The Twenty-Third Sunday in Ordinary Time
Labor Day Weekend
Isaiah 35:4-7 (Say to those who are frightened: Be strong, fear not!)
Psalm 146:7-10 (The orphan and the widow the Lord sustains, but the way of the wicked He thwarts)
James 2:1-5, 14-17 (Faith without works is like a screen door on a submarine)
Mark 7:31-37 ("Ephphatha! Be opened!")
Observations on this holiday that once marked the end of summer (that seems to have been taken by "National Night Out") and is supposed to honor our work and labor (yet to enjoy it generally forces somebody to work all the more):
More and more it appears that the places you once enjoyed that cost very little have become unaffordable. Case in point - on a beautiful day a lot like those we've enjoyed lately, on something of a whim, my wife and I introduced ourselves to the beauty that is the Chicago Botanical Garden. It is indeed a great place to visit, and I would recommend it to anyone - provided you don't take your own car. There is no admission charge to the park itself, even though there are fees to a number of seasonal exhibits. But the parking charge, controlled by the Cook County Forest Preserve District, has increased from $8 per car (when we first visited maybe five years ago) to $20 now. You can't picnic on the grounds - you can in the parking area and there is a smattering of tables; but this time of year picnicking is not that great an idea due to the onslaught of the hornets. So add another $20 - $30 for a meal out, and suddenly a nice inexpensive outing becomes cost prohibitive.
I have to say - thank God that at least in most of Illinois, the state, county and municipal parks do not charge simply to walk and enjoy the scenery. I know that in many places such is not true. We were able to change our plans and enjoy a great walk at a lovely forest preserve not far from home. It seemed that many other couples and families had the same idea.
For lunch, we headed to a place we hadn't entered in years - Chuck E. Cheese.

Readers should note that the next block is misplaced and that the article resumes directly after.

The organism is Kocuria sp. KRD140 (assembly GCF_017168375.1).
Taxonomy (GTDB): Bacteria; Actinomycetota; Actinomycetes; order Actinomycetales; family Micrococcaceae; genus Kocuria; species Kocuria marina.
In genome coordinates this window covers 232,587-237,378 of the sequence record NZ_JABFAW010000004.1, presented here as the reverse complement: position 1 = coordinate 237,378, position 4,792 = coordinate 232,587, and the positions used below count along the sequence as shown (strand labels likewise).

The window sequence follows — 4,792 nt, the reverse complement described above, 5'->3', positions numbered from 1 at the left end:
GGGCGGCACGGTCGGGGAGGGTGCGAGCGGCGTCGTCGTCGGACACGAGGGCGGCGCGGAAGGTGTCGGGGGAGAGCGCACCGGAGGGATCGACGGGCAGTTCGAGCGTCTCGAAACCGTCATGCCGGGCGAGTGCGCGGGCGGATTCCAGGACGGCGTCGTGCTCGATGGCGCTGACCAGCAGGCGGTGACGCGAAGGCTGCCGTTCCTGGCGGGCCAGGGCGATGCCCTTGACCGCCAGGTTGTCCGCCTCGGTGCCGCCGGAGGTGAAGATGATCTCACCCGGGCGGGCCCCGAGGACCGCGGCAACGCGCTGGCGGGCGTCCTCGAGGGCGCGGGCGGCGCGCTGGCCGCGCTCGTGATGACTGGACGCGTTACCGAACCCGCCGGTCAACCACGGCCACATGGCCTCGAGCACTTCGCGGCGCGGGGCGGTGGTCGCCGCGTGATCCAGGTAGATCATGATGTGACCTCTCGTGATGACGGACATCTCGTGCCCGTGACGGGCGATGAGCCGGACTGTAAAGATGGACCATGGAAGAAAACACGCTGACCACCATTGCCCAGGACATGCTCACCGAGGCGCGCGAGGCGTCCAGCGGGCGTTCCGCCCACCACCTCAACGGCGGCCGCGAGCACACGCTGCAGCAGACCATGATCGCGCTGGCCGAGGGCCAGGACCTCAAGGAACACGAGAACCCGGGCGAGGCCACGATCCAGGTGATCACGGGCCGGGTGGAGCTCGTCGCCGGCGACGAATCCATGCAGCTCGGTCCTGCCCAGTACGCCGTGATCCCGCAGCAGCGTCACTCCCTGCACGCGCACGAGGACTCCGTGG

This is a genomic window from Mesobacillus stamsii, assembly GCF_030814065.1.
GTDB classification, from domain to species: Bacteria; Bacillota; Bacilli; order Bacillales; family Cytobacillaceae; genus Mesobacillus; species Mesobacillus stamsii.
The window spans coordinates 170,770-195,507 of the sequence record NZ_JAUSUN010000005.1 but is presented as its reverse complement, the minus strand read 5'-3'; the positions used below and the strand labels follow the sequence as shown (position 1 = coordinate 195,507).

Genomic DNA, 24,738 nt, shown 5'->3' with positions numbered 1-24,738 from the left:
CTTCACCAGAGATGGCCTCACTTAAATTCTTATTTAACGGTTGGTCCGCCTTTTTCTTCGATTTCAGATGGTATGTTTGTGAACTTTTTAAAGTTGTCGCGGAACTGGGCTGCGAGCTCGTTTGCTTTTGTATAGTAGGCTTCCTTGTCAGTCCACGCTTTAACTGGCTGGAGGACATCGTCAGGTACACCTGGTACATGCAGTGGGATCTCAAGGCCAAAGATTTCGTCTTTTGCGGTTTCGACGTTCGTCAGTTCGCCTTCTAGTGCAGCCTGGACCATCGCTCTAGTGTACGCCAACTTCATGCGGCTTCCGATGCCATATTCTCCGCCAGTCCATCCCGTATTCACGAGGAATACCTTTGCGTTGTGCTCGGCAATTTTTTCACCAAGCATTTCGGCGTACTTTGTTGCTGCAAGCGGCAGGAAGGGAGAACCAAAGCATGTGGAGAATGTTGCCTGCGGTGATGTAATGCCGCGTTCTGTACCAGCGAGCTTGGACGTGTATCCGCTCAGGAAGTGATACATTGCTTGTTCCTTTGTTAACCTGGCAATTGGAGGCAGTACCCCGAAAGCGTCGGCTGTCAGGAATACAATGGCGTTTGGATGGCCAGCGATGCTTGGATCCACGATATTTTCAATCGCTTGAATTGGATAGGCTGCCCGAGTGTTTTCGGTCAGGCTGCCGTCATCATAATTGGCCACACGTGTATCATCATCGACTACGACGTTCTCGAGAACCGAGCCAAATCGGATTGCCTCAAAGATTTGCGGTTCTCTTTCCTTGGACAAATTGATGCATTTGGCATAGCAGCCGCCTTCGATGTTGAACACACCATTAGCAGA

Now, dear readers, I sense your snickering. Hear me out.
The not-so-great pizza place with an act has been something of a refuge for my wife and I. Our son heads off to game land with his cup of tokens (reminder to self - never take him to a riverboat casino), and we get uninterrupted privacy; a chance to talk, plan, get an indication of what's on each other's minds and such. Even though he's now 17-1/2, there are still a number of games and attractions that appeal to him.
It was wonderful to observe on this visit that my son has become much more judicious in his decisions of what games to play, effectively stretching out the time it takes to spend the tokens. When he was younger, he'd exhaust his supply within the twenty minutes prep time for the pizza, and then be looking for more with only a scant glance at the food.
Another breakthrough was apparent in the way his social world has expanded . This time, he was more observant of our reaction of what he was doing. Further, he included other kids in his playtime. As an autistic, he has at times been completely engrossed in game play to the point that anyone nearby is completely oblivious to him.
Lastly, the place still does everything they can to give a family a safe place to enjoy a meal and entertainment at a reasonable price. Can't complain about that! So...I think maybe son will get a return pass a couple more times. Maybe even a party with Mom and Dad on his 18th birthday.
We got home and caught the last couple of hours of Jerry Lewis' MDA fund-raising telethon. This has been an annual Labor Day staple for 44 years. Lewis, now in his eighties, is struggling to maintain a stage presence. A lot of the big name talent of his time have died over the years; the most recent being Ed McMahon, who acted as Master of Ceremonies for many years. The telethon has lost much of its punch and appeal over the years, yet Lewis still manages to tag his corporate buddies to the tune of $60 million. A tough act, given the recession we're in.